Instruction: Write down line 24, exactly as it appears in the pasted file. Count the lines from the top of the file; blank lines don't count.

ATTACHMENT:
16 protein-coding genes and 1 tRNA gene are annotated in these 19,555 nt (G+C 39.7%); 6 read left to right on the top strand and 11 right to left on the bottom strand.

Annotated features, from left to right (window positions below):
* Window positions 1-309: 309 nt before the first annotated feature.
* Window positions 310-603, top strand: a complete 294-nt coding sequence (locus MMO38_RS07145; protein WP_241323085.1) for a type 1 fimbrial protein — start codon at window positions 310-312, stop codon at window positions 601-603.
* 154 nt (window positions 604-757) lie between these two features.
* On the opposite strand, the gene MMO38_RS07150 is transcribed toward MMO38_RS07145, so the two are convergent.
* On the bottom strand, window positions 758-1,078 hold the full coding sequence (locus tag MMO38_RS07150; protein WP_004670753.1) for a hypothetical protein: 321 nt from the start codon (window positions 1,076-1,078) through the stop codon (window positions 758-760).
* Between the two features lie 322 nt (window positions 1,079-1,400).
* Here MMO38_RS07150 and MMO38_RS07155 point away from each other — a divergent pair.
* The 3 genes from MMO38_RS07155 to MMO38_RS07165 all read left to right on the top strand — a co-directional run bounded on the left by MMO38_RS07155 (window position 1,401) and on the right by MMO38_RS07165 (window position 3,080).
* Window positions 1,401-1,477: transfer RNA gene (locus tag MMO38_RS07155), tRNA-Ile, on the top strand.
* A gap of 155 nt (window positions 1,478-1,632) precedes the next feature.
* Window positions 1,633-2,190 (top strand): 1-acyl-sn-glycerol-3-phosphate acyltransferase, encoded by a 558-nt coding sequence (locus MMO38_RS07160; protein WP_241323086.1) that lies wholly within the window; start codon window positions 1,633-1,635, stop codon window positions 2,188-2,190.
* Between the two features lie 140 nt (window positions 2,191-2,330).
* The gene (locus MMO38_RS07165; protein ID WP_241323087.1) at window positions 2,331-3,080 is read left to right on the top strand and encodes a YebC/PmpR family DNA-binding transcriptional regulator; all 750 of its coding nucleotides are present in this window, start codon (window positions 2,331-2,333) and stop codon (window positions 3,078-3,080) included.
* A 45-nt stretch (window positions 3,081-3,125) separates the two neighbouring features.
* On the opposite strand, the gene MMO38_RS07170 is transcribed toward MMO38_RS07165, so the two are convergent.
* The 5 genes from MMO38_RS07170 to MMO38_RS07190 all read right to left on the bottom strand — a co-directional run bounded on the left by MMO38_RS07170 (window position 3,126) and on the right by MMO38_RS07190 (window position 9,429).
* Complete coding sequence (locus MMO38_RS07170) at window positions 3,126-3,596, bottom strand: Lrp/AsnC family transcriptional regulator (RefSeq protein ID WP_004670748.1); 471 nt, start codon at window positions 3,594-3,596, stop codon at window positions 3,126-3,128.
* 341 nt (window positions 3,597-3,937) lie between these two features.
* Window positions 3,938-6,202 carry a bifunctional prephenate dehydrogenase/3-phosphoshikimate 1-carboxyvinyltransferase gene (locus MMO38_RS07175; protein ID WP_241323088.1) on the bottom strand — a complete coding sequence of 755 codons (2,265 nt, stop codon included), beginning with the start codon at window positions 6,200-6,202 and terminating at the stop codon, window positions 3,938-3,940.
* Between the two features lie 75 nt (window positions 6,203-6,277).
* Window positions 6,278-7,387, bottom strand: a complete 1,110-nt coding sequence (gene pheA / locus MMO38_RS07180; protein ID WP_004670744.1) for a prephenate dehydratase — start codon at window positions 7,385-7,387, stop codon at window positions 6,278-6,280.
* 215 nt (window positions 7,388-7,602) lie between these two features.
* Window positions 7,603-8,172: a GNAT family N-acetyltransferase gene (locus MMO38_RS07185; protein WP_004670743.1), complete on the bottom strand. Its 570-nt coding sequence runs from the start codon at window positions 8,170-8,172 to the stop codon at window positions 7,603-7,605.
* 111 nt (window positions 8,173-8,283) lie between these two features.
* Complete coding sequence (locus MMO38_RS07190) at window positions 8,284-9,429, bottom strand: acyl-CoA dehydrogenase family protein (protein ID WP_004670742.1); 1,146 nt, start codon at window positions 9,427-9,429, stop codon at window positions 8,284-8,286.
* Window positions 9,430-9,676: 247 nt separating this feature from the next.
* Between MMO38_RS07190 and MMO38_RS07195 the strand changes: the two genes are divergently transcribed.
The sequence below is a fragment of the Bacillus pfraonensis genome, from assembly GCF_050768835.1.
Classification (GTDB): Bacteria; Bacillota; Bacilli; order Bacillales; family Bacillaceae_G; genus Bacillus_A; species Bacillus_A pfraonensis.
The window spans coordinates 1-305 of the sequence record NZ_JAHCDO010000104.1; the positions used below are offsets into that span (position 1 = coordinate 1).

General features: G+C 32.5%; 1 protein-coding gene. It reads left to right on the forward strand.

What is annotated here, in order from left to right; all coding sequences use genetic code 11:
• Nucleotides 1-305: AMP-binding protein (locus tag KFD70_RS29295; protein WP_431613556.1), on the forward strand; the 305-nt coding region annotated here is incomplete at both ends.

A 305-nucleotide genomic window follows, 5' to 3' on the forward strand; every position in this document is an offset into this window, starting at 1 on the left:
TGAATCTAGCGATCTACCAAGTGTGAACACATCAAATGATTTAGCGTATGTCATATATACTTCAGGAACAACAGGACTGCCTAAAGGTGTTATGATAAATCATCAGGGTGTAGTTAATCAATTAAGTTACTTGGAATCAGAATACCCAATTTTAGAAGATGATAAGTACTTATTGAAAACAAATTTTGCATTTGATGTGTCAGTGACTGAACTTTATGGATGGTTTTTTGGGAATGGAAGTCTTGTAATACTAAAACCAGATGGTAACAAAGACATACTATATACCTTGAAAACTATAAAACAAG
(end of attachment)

* 215 nt (window positions 7,388-7,602) lie between these two features.